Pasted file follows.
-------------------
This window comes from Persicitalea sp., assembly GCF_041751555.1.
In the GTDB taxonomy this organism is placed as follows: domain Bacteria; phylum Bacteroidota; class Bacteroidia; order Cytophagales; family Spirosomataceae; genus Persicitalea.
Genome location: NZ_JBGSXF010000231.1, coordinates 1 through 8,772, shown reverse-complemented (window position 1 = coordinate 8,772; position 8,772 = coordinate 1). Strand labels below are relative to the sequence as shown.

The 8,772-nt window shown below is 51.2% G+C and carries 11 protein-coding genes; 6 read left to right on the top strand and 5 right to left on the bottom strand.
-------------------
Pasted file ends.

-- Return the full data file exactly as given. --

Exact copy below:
This window comes from Persicitalea sp., assembly GCF_041751555.1.
In the GTDB taxonomy this organism is placed as follows: domain Bacteria; phylum Bacteroidota; class Bacteroidia; order Cytophagales; family Spirosomataceae; genus Persicitalea.
Genome location: NZ_JBGSXF010000231.1, coordinates 1 through 8,772, shown reverse-complemented (window position 1 = coordinate 8,772; position 8,772 = coordinate 1). Strand labels below are relative to the sequence as shown.

The 8,772-nt window shown below is 51.2% G+C and carries 11 protein-coding genes; 6 read left to right on the top strand and 5 right to left on the bottom strand.